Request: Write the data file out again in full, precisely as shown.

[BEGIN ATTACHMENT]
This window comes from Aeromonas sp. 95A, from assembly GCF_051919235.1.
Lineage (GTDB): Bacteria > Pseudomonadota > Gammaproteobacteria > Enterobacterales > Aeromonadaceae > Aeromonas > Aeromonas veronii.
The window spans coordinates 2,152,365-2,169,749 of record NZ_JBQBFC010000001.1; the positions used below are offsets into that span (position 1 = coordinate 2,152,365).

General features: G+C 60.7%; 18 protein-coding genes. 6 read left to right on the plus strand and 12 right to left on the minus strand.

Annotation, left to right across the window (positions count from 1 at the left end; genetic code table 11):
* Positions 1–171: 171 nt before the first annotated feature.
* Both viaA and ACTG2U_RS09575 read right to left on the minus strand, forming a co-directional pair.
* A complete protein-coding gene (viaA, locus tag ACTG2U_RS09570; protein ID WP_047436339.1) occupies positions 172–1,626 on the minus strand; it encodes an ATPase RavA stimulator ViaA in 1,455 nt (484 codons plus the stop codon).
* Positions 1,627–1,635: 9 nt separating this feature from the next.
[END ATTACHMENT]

This window comes from Aeromonas sp. 95A, from assembly GCF_051919235.1.
Lineage (GTDB): Bacteria > Pseudomonadota > Gammaproteobacteria > Enterobacterales > Aeromonadaceae > Aeromonas > Aeromonas veronii.
The window spans coordinates 2,152,365-2,169,749 of record NZ_JBQBFC010000001.1; the positions used below are offsets into that span (position 1 = coordinate 2,152,365).

General features: G+C 60.7%; 18 protein-coding genes. 6 read left to right on the plus strand and 12 right to left on the minus strand.

Annotation, left to right across the window (positions count from 1 at the left end; genetic code table 11):
* Positions 1–171: 171 nt before the first annotated feature.
* Both viaA and ACTG2U_RS09575 read right to left on the minus strand, forming a co-directional pair.
* A complete protein-coding gene (viaA, locus tag ACTG2U_RS09570; protein ID WP_047436339.1) occupies positions 172–1,626 on the minus strand; it encodes an ATPase RavA stimulator ViaA in 1,455 nt (484 codons plus the stop codon).
* Positions 1,627–1,635: 9 nt separating this feature from the next.